The Space Between the Stars by Anne Corlett

I was intrigued by The Space Between the Stars mostly because of the interesting concept/hook: virus threatens human existence so how do the few survivors react, order and civilization versus utopia and anarchy, etc. After reading it, I felt it had some promise but plenty of weaknesses.  For example, I felt like the lead character was prickly and angst ridden to the point of annoyance. On the other hand, give Corlett credit for creating a character whose personality and backstory are consistent and likely realistic. I also felt like the faith/religious element was odd, nebulous and hard to follow.

It was interesting enough that I kept reading but just didn’t quite grab me. Perhaps it is not quite my genre; a little too much romance and family drama for my tastes. Plus. lots of interesting philosophical questions bouncing around but not a lot of answers and at the expense of the plot and character development.

A few critics had very different reactions as well.

Marilyn Dahl at Shelf Awareness was full of praise:

Anne Corlett has taken the themes of apocalypse, people attempting to create Utopia but unleashing Armageddon, population engineering and breeding programs, and put her particular stamp on the familiar. The Space Between the Stars is a sci-fi story laced with homey details like e-readers and jigsaw puzzles–there are no esoteric descriptions of warp drives or biodomes or aliens. But there is adventure, there is romance, there is self-discovery. Jamie looks at a blue sky, which “felt like a lie, after so much time spent up above it, in the black of space. It was just something to hide beneath, to avoid seeing how wrenched and scattered among the stars they all really were.” But she finds, in this intriguing and wise story, what can fill the space between the stars.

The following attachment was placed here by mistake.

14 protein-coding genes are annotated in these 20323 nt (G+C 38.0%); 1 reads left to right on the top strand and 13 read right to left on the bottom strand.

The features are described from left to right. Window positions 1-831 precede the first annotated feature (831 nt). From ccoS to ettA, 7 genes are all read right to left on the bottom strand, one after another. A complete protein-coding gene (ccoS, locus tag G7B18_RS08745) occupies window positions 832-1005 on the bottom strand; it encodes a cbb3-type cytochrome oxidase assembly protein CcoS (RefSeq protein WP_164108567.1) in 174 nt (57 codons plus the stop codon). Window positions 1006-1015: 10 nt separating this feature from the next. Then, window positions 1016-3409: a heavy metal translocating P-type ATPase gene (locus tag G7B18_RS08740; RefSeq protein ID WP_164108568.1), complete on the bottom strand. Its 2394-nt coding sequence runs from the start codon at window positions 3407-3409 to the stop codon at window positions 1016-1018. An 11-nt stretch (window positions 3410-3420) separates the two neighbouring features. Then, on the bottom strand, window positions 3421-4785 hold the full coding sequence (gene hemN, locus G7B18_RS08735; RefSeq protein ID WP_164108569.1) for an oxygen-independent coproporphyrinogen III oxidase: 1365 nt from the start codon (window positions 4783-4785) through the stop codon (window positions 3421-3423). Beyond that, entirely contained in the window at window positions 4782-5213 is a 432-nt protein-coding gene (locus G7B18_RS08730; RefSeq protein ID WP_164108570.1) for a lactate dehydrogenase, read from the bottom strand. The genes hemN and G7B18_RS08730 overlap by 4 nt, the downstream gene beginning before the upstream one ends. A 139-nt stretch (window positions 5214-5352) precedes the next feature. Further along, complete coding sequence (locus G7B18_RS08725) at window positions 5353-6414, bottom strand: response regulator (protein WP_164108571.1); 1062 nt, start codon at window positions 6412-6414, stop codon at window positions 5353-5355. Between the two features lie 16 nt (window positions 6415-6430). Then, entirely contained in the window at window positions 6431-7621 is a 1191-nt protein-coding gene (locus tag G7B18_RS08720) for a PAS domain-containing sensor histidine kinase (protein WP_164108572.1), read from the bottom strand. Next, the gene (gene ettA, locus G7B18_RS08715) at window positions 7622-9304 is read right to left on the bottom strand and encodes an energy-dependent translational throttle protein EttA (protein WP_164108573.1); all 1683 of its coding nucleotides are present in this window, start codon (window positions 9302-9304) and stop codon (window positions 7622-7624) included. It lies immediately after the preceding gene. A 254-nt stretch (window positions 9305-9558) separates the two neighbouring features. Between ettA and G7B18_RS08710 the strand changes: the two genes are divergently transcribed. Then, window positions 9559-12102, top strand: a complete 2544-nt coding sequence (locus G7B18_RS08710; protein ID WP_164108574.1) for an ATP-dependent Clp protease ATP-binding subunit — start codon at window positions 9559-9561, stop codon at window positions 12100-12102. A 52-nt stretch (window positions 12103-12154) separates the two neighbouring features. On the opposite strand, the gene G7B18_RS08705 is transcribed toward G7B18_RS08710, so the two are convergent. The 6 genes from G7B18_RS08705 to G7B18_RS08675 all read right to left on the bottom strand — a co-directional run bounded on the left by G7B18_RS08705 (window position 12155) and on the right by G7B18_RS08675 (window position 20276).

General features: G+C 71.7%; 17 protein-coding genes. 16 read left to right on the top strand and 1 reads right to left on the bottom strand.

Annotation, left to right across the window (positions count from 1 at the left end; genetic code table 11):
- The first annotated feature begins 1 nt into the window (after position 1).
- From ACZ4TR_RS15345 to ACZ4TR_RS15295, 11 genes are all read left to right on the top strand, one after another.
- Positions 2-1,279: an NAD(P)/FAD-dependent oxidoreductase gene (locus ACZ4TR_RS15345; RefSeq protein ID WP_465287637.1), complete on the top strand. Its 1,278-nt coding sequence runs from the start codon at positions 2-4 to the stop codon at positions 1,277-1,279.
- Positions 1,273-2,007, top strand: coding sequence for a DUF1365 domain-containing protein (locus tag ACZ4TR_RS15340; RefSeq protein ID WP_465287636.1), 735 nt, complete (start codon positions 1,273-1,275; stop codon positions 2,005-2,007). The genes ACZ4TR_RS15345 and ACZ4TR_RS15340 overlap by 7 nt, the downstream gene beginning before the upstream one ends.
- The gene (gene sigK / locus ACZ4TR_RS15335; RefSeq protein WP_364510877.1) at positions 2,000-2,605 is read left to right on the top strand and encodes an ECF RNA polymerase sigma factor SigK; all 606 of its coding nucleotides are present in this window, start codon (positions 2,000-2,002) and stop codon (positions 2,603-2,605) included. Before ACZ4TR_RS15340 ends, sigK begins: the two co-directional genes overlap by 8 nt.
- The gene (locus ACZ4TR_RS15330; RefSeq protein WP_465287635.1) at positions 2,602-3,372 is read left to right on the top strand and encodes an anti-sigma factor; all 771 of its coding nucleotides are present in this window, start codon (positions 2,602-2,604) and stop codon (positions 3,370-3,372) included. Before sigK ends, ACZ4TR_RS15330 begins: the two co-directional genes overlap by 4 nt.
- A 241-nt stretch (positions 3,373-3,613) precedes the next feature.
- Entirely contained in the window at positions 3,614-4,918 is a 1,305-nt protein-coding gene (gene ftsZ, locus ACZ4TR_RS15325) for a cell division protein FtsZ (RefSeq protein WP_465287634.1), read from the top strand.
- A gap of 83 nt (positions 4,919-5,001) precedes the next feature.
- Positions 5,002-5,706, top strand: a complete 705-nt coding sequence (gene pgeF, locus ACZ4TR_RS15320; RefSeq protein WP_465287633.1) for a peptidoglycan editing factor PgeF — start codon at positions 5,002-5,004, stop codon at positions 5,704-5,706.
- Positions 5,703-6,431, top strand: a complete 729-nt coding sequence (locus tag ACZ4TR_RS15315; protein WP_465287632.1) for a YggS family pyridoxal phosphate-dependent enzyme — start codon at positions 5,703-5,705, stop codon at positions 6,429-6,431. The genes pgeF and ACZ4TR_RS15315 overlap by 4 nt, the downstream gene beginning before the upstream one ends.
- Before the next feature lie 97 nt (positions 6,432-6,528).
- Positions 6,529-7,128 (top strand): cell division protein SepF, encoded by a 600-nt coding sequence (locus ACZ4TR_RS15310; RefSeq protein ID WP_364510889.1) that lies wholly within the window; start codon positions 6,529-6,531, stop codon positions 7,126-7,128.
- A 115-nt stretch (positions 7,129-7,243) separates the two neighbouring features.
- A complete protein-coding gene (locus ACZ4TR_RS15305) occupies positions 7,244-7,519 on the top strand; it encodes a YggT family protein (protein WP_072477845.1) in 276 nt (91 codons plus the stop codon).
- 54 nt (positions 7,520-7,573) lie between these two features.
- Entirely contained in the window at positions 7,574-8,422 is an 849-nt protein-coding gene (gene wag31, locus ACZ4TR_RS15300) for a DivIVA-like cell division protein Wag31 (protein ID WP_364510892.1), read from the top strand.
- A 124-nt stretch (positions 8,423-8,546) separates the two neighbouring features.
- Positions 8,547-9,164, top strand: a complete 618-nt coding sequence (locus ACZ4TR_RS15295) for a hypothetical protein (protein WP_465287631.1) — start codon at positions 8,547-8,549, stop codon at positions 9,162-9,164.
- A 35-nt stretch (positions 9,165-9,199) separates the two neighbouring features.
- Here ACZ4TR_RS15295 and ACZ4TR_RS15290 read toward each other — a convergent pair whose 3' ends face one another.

Kirkus? Uh, not so much:

In the hands of someone with more literary skill, this story could have been something akin to Station Eleven in space, but it isn’t even close. The prose is insipid, with some eye-rollingly trite sentences, such as, “Home’s what’s left over when you’ve figured out all the places you don’t want to be.” Protagonist Jamie is staggeringly unlikable. For instance, she bemoans a past miscarriage, then reveals she abhorred her unborn child. Further flashbacks reveal that she’d only gotten pregnant because Daniel—the same man she’s desperately seeking—wanted a child. Worse, there’s virtually no science in this science fiction. The aforementioned virus, which inexplicably turns human bodies into dust, laughably calls to mind Daffy Duck being disintegrated by Marvin the Martian—although the science fiction of Duck Dodgers in the 24½th Century is arguably better than anything here. The worldbuilding is dropped into the story in steaming piles of infodump that raise more questions than they answer. And after Jamie uncovers the absurdly obvious origins of the deadly virus (which had been telegraphed from the very beginning), the entire story is tied up in a big, banal bow.

Terrible science and even worse fiction.

I didn’t love it like Shelf Awareness but I didn’t hate it quite like Kirkus.  To me it didn’t live up to its promise but get some credit for the concept.

Kevin Holtsberry
I work in communications and public affairs. I try to squeeze in as much reading as I can while still spending time with my wife and two kids (and cheering on the Pittsburgh Steelers and Michigan Wolverines during football season).

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